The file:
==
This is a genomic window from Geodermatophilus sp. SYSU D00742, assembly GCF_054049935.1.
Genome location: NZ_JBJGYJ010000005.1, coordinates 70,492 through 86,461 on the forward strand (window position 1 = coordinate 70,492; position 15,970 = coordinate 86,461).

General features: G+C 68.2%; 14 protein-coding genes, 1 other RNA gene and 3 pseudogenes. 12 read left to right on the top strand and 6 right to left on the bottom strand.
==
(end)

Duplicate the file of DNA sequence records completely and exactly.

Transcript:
This is a genomic window from Geodermatophilus sp. SYSU D00742, assembly GCF_054049935.1.
Genome location: NZ_JBJGYJ010000005.1, coordinates 70,492 through 86,461 on the forward strand (window position 1 = coordinate 70,492; position 15,970 = coordinate 86,461).

General features: G+C 68.2%; 14 protein-coding genes, 1 other RNA gene and 3 pseudogenes. 12 read left to right on the top strand and 6 right to left on the bottom strand.